Timeshare Law – Read Your Contract Carefully

Timeshare Law – Read Your Contract Carefully

Timeshare Law

Buying a timeshare can be a great way to enjoy a vacation, but it’s also a costly affair. The average timeshare costs over $27,000 per contract, and another $500-$2000 in maintenance fees. These fees tend to increase about five percent a year. The costs add up quickly, and many people are left with regrets after buying a timeshare. If you are considering buying a timeshare, be sure to read your contract carefully. It’s also a good idea to check the laws in your state before you sign the contract. If you have any questions, contact a timeshare expert like Consumer Consulting Group. These experts have years of experience applying the timeshare laws of consumer protection. They can help you understand the situation and find the best course of action.

Timeshare law is designed to protect consumers from rogue timeshare companies. Many states offer special protections for timeshare buyers. They also have specific timeshare contract disclosures. Consumer Consulting Group helps thousands of owners  legally terminate fraudulent, unwanted, inaccurate, or hardship timeshare contracts. They can also explain their process, which is often complex. If you are unsure about whether you can terminate your timeshare, it’s best to contact Consumer Consulting Group immediately.

Timeshare law also protects timeshare owners from predatory schemes. In Florida, for example, there are statutes that protect timeshare buyers from property trades, as well as property appreciation. These statutes prohibit timeshare traders from asking for advance payments or deposits during the cooling off period. Timeshare contracts must also be in writing and must be certified translated.

In addition to the 10 day cooling off period, timeshare contracts must also have a notice of cancellation rights. This must be provided to all purchasers of timeshare contracts. These notices must be delivered by recorded mail. Failure to provide these notices is a criminal offense.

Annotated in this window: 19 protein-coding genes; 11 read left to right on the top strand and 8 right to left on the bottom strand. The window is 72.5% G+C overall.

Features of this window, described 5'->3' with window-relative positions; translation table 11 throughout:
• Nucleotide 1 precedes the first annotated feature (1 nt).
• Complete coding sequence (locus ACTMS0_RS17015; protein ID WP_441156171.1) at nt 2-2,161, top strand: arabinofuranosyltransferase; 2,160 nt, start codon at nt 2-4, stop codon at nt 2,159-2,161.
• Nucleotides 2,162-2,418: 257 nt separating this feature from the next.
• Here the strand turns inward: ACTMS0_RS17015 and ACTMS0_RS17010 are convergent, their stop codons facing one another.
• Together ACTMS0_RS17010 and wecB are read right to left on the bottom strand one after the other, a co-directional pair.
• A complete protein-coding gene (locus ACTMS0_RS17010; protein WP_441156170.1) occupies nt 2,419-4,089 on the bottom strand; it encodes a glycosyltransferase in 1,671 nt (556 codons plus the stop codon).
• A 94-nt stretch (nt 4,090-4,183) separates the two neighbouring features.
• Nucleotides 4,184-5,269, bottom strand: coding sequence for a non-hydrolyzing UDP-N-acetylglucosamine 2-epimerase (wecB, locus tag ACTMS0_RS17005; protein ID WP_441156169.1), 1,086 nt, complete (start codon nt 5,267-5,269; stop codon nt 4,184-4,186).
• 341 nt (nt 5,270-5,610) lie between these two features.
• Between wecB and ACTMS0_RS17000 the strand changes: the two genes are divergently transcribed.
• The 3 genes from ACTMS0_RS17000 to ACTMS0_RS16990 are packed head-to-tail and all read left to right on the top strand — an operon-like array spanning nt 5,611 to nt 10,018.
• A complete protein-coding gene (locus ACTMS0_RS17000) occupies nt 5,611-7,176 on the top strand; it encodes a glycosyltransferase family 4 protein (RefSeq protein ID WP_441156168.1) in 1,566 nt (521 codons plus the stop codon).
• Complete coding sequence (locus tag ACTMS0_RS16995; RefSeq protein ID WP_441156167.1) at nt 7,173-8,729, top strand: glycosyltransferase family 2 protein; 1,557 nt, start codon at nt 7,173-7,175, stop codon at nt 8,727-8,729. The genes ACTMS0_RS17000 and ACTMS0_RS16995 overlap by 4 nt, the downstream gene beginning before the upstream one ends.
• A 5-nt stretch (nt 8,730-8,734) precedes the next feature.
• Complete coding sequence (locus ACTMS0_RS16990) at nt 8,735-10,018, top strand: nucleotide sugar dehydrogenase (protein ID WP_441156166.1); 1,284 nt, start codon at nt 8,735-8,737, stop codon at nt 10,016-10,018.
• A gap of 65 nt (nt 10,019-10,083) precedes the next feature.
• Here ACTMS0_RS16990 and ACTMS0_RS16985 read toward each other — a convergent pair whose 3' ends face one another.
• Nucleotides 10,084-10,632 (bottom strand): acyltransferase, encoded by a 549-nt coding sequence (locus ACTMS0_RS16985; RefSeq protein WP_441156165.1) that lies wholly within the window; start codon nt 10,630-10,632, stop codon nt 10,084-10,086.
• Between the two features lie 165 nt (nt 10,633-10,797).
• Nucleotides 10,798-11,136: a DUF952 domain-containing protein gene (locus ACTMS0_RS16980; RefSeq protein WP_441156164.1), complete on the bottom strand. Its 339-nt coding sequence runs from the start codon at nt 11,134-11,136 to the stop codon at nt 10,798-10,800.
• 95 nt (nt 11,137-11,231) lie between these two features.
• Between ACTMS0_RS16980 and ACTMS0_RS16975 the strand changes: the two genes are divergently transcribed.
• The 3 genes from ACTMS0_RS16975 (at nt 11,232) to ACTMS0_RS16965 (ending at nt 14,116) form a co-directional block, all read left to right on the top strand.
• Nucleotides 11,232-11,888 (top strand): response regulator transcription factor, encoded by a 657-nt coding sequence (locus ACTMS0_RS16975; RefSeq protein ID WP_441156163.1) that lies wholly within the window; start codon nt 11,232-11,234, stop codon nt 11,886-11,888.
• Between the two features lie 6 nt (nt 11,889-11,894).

Timeshare contracts must also be written in the consumer’s language. This is not only a legal requirement, but it’s also designed to help psychologically trapped consumers. The contract must be written in the language of the consumer’s home state.

The timeshare law also covers resale contracts. These contracts are sold by exchange companies such as DAE or RCI. The contract must contain all the information required under Article 9 of the Law. In addition, the contract must be in the purchaser’s home language and must be translated. In EEA states, the contract must be certified translated and the information provided in the consumer’s own language.

One of the most common legal defenses for enforcing a timeshare sales contract is common law fraud. It refers to the fraudulent statement that a timeshare is an investment, as opposed to a rental property. It also includes misleading statements about the timeshare’s exclusivity or the value of the timeshare. This is a dishonest means of depriving the consumer.

The timeshare law also protects consumers from unscrupulous timeshare sales associates. Sales associates who make careless statements, or omit the rules on rescission, are subject to criminal penalties. This includes statements that indicate timeshares are real estate, and that they will transfer after purchasing.

If you believe you might have a case or want to hear options regarding your timeshare? Call Consumer Consumer Consulting Group for a free consultation.